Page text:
and when i lifted up my finger, it will say the current time.(for eg, 1pm)

    how do i achieve this feature? can it be done using creating widget or an app icon?:confused:
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  9. mjtaryan

    mjtaryan Active Member

    Another way of looking at this may be more technical, but may help clarify things.

    All the above is true. This explanation merely goes a little deeper.

    Widgets and apps are programs. Most of the widgets I have are part of a larger program (app). The widget part is always running sort of in the background, doing whatever it does. This type of activity is usually what is called a "servvice."

    Apps can have more than one part. A part that starts and becomes visible when you tap an icon are called (in Android) "Activities." But the app may also have another part that is a "Service." For example, the typical or standard weather display on HTC phones is an app that has both "Activities" and a "Service." The Service part refreshes every so often, downloading current weather condtions and temperatures. I have mine set to refresh once every hour. This Service, then, is the widget portion of the Weather app that runs in the backgroun without your needing to tell it run. When you tap on the weather app and it opens to its own screen and shows additional information, this is the "Activites" portion of the app and does not run in the background.

    Other apps may be called widgets, but are really very small apps. For example, one of these is a "widget" that does one of two things, but only when it is told do so. This app is a toggle switch that turns my mobile data network on or off. It does run in the background for the purpse of performing its function without having to load each time the icon is tapped. It does not, however, update periodically.

    Therefore, one can say that a widget's main activity is in the background and behind the scenes without need of user activation. The main activity of an app, on the other hand, is in the foreground (visiblee to the user and the user can interact with it) and that activity must be activated either by the user or by a calling application.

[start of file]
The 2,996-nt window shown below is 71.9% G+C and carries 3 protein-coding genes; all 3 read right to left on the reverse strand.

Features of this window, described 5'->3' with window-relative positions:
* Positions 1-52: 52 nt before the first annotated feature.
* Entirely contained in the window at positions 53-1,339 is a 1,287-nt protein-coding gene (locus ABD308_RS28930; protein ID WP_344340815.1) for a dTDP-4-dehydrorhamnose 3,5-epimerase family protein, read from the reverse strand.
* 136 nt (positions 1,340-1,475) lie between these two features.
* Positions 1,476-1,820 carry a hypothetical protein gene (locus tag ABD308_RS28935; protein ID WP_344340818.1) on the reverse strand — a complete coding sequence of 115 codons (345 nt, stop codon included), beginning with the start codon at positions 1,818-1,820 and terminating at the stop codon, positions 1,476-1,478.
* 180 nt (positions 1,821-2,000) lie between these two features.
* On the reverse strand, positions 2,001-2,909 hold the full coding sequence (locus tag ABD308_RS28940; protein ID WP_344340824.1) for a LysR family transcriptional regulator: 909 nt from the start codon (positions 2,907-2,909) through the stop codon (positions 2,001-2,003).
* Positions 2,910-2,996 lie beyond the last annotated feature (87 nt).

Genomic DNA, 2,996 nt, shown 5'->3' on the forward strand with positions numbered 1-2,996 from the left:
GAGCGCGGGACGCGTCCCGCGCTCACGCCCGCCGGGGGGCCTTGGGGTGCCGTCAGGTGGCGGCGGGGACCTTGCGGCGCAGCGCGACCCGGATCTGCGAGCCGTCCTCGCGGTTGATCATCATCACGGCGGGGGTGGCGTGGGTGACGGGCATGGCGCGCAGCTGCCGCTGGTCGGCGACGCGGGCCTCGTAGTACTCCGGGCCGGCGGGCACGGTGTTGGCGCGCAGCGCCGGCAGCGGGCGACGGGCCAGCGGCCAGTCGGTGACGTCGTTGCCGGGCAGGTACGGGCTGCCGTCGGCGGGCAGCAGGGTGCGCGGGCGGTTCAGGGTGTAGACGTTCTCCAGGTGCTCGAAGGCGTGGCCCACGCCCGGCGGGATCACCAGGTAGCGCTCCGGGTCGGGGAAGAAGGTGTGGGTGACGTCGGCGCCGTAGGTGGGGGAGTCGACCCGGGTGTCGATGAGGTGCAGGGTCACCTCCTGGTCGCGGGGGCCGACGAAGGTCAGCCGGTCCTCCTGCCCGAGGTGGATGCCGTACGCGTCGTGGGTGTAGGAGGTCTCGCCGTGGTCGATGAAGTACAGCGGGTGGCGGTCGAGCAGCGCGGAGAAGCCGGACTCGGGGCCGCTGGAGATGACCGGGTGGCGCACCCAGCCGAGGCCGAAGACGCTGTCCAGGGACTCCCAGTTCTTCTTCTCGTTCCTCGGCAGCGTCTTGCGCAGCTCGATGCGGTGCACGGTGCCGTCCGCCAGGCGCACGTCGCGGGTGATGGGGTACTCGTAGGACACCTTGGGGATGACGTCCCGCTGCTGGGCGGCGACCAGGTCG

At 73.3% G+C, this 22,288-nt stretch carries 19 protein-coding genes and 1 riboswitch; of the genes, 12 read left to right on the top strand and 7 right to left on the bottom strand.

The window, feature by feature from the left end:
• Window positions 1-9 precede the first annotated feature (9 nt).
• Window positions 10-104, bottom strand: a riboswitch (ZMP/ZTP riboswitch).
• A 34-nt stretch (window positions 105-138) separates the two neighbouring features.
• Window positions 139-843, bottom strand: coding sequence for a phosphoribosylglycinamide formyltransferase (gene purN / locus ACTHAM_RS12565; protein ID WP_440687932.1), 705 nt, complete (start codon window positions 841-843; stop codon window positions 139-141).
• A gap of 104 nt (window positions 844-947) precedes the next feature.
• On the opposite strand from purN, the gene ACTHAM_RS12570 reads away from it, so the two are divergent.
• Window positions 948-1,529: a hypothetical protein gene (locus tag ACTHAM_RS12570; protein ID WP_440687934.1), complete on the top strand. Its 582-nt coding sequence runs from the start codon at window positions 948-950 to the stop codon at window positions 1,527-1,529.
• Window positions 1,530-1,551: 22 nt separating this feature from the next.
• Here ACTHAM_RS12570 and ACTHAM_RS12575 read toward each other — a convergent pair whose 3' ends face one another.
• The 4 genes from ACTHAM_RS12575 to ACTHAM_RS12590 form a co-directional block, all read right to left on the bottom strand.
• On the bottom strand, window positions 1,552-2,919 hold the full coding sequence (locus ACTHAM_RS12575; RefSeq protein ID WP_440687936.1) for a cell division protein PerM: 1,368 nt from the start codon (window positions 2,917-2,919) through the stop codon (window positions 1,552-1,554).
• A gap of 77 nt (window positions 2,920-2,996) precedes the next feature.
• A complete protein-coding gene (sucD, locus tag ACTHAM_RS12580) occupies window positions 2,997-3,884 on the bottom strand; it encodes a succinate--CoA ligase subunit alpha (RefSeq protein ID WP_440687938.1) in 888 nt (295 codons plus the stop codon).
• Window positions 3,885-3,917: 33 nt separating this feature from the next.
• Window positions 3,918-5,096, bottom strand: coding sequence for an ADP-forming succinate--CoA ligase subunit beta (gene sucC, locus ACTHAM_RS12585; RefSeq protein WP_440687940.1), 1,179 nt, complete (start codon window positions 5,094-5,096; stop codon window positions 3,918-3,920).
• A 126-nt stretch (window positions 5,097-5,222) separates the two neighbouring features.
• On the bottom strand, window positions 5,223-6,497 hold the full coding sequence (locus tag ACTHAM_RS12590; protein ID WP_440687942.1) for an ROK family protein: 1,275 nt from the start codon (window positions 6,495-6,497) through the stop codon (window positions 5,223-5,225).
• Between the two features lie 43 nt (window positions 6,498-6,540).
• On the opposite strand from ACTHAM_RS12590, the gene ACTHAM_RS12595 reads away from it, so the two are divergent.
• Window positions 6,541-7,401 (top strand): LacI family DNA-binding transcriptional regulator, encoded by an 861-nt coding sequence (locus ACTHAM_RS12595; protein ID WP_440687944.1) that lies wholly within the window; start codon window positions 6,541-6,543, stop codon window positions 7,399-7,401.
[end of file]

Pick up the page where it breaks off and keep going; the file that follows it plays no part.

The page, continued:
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  10. MSUbully

    MSUbully New Member

    Thank you mjtaryan. A good explanation that even a novice can understand.
  11. wfrobert

    wfrobert New Member

    Thank you
  12. sb4

    sb4 New Member

    Can you clarify your good explanation a little further? As a potential Android developer, I think I read that android apps have the behavior that once started, if the user switches to another app, the previous app basically saves its "state" (to flash memory?) and minimizes its footprint in RAM (or does it leave RAM completely?). Kind of like hibernating. If you move back to it (either by the back button or relaunching the app from the homescreen e.g.) it reloads its executable code (completely or partially?) and reads in the saved "state" to restore you to where you were when last using it. Only if you use setup/applications to shutdown the app will abandon its last state and start up fresh... this is my notion.

    So is the difference between a widget and an app that the widget never "hibernates" when you move away from it (or the screen where it displays its info), while apps do hibernate whenever you switch away from its interface. So the widget just stays loaded all the time, running on some "thread"?

    From a programmers view, how do you make your app into a widget, and tell the android OS that it should run all the time?

    Thanks,

    -SB